Edith M. Herbolsheimer, Appellant, v. Chad R. Koenig, Appellee.
MEMORANDUM OPINION AND JUDGMENT ON APPEAL
Edith M. Herbolsheimer (Edith) appeals from an order of the district court for Dodge County which granted the application for modification of child custody filed by Chad R. Koenig (Chad). Edith challenges the change in custody and the court's determination of her child support obligation. We determine that the trial court did not abuse its discretion in finding a material change in circumstances and that the modification was in the best interests of the children. We further determine that the trial court did not have sufficient evidence of the parties' incomes to calculate child support, and we reverse, and remand the child support matter to the trial court for further proceedings. Accordingly, the order of the district court is affirmed in part and in part reversed, and the cause is remanded for further proceedings.
Edith and Chad are the parents of two sons: one born in August 2001 and the other born in September 2004. The parties were never married but cohabitated from 2000 to 2008 before separating. On January 29, 2009, a stipulated order was entered granting Edith physical custody of the children, subject to Chad's parenting time, and granting both parties legal custody.
On July 13, 2009, Chad filed an application for modification of custody alleging that a material change in circumstances existed warranting a change in custody. Over the next 3 years, Edith filed or caused to be filed a myriad of motions, contempt applications, protection orders, and reports to Child Protective Services (CPS). The trial court finally entered its order modifying custody on May 23, 2013.
The following sets forth the numerous court hearings and CPS intake reports that occurred between Chad's application for modification and the court's final order.
In May 2010, Edith obtained a protection order against Chad. Chad testified it was based on allegations that he was harassing and threatening her. Edith testified that she sought the protection order against Chad after he was charged on May 8 with third degree assault on JoAnna Lierman (JoAnna), his wife at the time.
On June 24, 2010, the court held Edith in contempt of court for refusing to allow Chad visitation in violation of the stipulated order. Her refusal to allow visitation was based on the assault charge against Chad. The court found that the fact Chad was arrested and charged with assault raised suspicion, but based on the evidence presented at the hearing, did not rise to the level of proof necessary to establish that the children's physical or psychological well-being was in jeopardy.
On October 1, 2010, the court terminated the supervised visitation limitation that had been placed on Chad's visitation as a result of a motion filed by Edith.
On April 12, 2011, following a hearing on another motion to cease/modify Chad's visitation filed by Edith, the court entered an order restoring Chad's visitation rights in their entirety. The court also appointed a guardian ad litem (GAL), Christina Boydston, at this time to represent the children and their best interests.
The trial on Chad's application for modification of custody initially took place on several dates between October 5 and December 1, 2011. The trial was continued, and the next trial dates were July 18, 2012, and February 14, 2013.
During the initial trial dates between October 5 and December 1, 2011, Boydston testified that since being appointed, she had interviewed many people who knew the parties and had reviewed a multitude of documents dating back to the original stipulated order. Based on her research, she had several concerns about Edith.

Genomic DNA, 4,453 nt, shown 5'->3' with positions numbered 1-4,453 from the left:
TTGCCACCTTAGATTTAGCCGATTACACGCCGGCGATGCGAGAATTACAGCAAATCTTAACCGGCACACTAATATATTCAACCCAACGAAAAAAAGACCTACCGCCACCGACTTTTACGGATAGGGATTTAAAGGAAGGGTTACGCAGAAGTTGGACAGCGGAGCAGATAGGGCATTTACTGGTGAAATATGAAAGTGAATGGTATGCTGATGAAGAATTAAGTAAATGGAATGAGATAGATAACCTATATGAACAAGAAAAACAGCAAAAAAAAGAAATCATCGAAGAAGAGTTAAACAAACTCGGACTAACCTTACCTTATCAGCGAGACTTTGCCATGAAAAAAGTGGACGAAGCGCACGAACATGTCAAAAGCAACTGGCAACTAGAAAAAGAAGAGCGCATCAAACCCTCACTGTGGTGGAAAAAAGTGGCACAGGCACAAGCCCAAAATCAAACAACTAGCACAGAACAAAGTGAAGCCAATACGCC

She testified that she was concerned about Edith's instability in housing. Edith had moved at least six times since 2008 and had discussed moving to Florida on two occasions. Boydston testified that she was concerned that Edith might move to Florida with the children without court approval.
Boydston testified that she was also concerned about the way Edith talked about the custody matter constantly with the children and with everyone else, and talked negatively about Chad in front of the children. Edith indicated to Boydston that the custody matter is a “full-time job” for her. Boydston described the discussions between Edith and the children as a constant barrage of criticism and manipulation that is not in their best interests.
Boydston also expressed concern about the multiple therapists Edith had taken the children to see. She testified that it is hard for the children to establish a relationship with a therapist if the therapist keeps changing. She also testified that when she spoke with the therapists, it was hard to get objective information because there was very little collateral information outside of information Edith had provided. The therapists had neither spoken to Chad nor observed him with the children.
Boydston also testified that Edith has repeatedly failed to comply with orders of the court and did not believe that was going to change. She testified that Edith does not believe rules apply to her.
Boydston testified about the first time she met with the children at Edith's home. She testified that the older son was very upset and did not want to talk to her, but that the younger son was very personable and easy to talk to. While Boydston was talking to the younger son, Edith interrupted and told him to tell Boydston what he wanted to tell the judge. Boydston testified that he responded very mechanically, “my daddy strangled JoAnna.” She testified that his response seemed very rehearsed.
Boydston testified that a short time later, she met with the children individually at their school and the older son's demeanor was completely different than it was at Edith's home. She testified that he was happy and willing to talk to her. He said nothing negative about either parent and had no concerns about Chad, indicating that he loved his father and liked spending time with him. Boydston also testified that she talked to the younger son and that he also had no concerns about Chad.
Boydston also went to Chad's home and visited with him while the children were present. She indicated no concerns with Chad as a result of that visit.